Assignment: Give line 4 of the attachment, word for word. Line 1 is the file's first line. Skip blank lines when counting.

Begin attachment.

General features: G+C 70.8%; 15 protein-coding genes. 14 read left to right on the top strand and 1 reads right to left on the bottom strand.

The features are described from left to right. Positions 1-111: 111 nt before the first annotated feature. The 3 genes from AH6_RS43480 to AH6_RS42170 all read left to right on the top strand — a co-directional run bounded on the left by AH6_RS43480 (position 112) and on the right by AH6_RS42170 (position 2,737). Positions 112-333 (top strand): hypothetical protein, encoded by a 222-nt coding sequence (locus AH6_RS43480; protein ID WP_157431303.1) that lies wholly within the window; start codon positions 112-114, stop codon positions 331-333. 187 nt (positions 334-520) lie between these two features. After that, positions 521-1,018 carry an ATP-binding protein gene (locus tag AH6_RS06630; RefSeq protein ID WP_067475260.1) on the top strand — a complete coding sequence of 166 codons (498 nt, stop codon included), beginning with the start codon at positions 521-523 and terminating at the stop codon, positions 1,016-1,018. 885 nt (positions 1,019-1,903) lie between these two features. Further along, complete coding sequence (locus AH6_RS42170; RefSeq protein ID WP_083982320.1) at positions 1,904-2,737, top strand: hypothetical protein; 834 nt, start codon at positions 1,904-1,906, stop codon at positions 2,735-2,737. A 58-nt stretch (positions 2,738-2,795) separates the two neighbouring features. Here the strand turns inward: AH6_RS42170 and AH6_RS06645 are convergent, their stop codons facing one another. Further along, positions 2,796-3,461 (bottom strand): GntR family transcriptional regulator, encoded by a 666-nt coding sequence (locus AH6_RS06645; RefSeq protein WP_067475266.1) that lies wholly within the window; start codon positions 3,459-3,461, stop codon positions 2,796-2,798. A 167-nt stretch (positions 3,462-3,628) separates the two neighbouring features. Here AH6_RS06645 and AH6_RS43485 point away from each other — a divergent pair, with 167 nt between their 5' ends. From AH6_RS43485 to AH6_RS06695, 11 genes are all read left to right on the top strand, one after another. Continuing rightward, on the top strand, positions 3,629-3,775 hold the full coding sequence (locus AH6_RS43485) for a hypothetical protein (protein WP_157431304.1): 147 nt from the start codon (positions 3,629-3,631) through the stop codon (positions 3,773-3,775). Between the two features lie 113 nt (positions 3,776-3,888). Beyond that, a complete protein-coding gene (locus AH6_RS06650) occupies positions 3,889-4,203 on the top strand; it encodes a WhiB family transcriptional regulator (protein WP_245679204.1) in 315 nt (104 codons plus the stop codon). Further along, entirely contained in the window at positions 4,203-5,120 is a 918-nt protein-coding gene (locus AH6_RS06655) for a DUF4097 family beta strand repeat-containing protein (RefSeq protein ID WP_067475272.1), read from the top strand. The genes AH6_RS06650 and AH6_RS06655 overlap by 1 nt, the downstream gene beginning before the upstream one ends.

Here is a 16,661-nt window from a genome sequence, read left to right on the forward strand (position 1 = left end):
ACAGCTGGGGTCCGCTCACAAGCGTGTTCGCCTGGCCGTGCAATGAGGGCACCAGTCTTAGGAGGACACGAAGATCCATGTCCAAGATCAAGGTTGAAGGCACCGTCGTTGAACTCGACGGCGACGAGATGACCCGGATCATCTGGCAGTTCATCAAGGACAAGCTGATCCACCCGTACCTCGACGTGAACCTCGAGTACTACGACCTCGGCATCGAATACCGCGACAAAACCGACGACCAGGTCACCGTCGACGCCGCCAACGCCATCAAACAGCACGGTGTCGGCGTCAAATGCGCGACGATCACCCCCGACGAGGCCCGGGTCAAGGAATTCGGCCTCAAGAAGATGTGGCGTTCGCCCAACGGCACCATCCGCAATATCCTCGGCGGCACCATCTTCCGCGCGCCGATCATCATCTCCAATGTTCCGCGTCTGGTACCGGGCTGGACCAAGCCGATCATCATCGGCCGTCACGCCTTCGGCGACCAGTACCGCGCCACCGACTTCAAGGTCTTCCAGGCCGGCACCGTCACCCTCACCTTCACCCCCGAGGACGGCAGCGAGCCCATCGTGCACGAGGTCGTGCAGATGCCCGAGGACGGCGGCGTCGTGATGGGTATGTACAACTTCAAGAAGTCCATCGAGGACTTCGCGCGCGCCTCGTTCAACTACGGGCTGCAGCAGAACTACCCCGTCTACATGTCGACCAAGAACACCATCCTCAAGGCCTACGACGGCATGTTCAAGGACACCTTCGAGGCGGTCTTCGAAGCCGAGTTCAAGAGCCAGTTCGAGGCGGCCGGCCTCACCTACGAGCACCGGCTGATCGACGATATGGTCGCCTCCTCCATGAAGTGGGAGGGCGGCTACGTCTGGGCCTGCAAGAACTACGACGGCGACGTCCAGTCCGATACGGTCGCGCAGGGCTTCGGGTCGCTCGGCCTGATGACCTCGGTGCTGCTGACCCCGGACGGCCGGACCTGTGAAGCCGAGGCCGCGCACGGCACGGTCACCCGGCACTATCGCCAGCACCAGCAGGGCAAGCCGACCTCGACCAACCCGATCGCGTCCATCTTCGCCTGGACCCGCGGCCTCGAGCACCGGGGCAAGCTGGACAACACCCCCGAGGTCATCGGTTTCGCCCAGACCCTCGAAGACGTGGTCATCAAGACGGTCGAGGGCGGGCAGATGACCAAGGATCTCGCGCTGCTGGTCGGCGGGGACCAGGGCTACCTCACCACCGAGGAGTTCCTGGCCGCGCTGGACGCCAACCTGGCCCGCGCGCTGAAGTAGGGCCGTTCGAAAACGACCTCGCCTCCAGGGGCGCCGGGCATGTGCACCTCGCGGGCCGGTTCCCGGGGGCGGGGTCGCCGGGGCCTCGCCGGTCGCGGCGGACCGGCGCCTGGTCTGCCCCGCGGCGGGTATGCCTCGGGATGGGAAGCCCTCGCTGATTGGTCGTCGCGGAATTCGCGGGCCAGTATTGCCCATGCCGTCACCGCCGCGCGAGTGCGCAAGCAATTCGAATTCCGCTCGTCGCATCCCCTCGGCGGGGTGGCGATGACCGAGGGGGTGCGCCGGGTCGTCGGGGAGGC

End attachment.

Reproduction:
ACAGCTGGGGTCCGCTCACAAGCGTGTTCGCCTGGCCGTGCAATGAGGGCACCAGTCTTAGGAGGACACGAAGATCCATGTCCAAGATCAAGGTTGAAGGCACCGTCGTTGAACTCGACGGCGACGAGATGACCCGGATCATCTGGCAGTTCATCAAGGACAAGCTGATCCACCCGTACCTCGACGTGAACCTCGAGTACTACGACCTCGGCATCGAATACCGCGACAAAACCGACGACCAGGTCACCGTCGACGCCGCCAACGCCATCAAACAGCACGGTGTCGGCGTCAAATGCGCGACGATCACCCCCGACGAGGCCCGGGTCAAGGAATTCGGCCTCAAGAAGATGTGGCGTTCGCCCAACGGCACCATCCGCAATATCCTCGGCGGCACCATCTTCCGCGCGCCGATCATCATCTCCAATGTTCCGCGTCTGGTACCGGGCTGGACCAAGCCGATCATCATCGGCCGTCACGCCTTCGGCGACCAGTACCGCGCCACCGACTTCAAGGTCTTCCAGGCCGGCACCGTCACCCTCACCTTCACCCCCGAGGACGGCAGCGAGCCCATCGTGCACGAGGTCGTGCAGATGCCCGAGGACGGCGGCGTCGTGATGGGTATGTACAACTTCAAGAAGTCCATCGAGGACTTCGCGCGCGCCTCGTTCAACTACGGGCTGCAGCAGAACTACCCCGTCTACATGTCGACCAAGAACACCATCCTCAAGGCCTACGACGGCATGTTCAAGGACACCTTCGAGGCGGTCTTCGAAGCCGAGTTCAAGAGCCAGTTCGAGGCGGCCGGCCTCACCTACGAGCACCGGCTGATCGACGATATGGTCGCCTCCTCCATGAAGTGGGAGGGCGGCTACGTCTGGGCCTGCAAGAACTACGACGGCGACGTCCAGTCCGATACGGTCGCGCAGGGCTTCGGGTCGCTCGGCCTGATGACCTCGGTGCTGCTGACCCCGGACGGCCGGACCTGTGAAGCCGAGGCCGCGCACGGCACGGTCACCCGGCACTATCGCCAGCACCAGCAGGGCAAGCCGACCTCGACCAACCCGATCGCGTCCATCTTCGCCTGGACCCGCGGCCTCGAGCACCGGGGCAAGCTGGACAACACCCCCGAGGTCATCGGTTTCGCCCAGACCCTCGAAGACGTGGTCATCAAGACGGTCGAGGGCGGGCAGATGACCAAGGATCTCGCGCTGCTGGTCGGCGGGGACCAGGGCTACCTCACCACCGAGGAGTTCCTGGCCGCGCTGGACGCCAACCTGGCCCGCGCGCTGAAGTAGGGCCGTTCGAAAACGACCTCGCCTCCAGGGGCGCCGGGCATGTGCACCTCGCGGGCCGGTTCCCGGGGGCGGGGTCGCCGGGGCCTCGCCGGTCGCGGCGGACCGGCGCCTGGTCTGCCCCGCGGCGGGTATGCCTCGGGATGGGAAGCCCTCGCTGATTGGTCGTCGCGGAATTCGCGGGCCAGTATTGCCCATGCCGTCACCGCCGCGCGAGTGCGCAAGCAATTCGAATTCCGCTCGTCGCATCCCCTCGGCGGGGTGGCGATGACCGAGGGGGTGCGCCGGGTCGTCGGGGAGGC